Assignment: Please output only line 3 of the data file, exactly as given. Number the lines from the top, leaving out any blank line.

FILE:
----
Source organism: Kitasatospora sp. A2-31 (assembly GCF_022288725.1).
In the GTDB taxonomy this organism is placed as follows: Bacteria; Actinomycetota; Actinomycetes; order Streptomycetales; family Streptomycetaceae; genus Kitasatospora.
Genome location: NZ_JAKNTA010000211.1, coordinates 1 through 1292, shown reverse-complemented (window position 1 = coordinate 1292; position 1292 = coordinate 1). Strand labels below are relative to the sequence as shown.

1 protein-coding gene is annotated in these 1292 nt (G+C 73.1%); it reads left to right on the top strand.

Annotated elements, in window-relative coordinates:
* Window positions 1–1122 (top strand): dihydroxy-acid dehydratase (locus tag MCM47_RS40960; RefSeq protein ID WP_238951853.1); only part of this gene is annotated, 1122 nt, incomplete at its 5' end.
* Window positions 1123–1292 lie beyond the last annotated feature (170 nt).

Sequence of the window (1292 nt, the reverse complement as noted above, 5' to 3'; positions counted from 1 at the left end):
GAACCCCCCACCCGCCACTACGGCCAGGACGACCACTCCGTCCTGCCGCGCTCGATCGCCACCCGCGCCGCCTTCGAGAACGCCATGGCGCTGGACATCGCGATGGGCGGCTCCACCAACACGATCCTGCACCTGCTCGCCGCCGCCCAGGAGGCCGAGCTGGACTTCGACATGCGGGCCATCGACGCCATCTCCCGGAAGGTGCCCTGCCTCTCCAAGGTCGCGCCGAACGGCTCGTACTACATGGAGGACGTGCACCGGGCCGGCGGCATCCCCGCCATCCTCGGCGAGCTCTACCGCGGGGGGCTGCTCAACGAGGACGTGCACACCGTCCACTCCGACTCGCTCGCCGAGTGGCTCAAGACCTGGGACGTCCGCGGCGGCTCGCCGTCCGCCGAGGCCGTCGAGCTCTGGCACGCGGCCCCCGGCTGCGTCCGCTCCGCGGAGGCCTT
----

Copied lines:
Genome location: NZ_JAKNTA010000211.1, coordinates 1 through 1292, shown reverse-complemented (window position 1 = coordinate 1292; position 1292 = coordinate 1). Strand labels below are relative to the sequence as shown.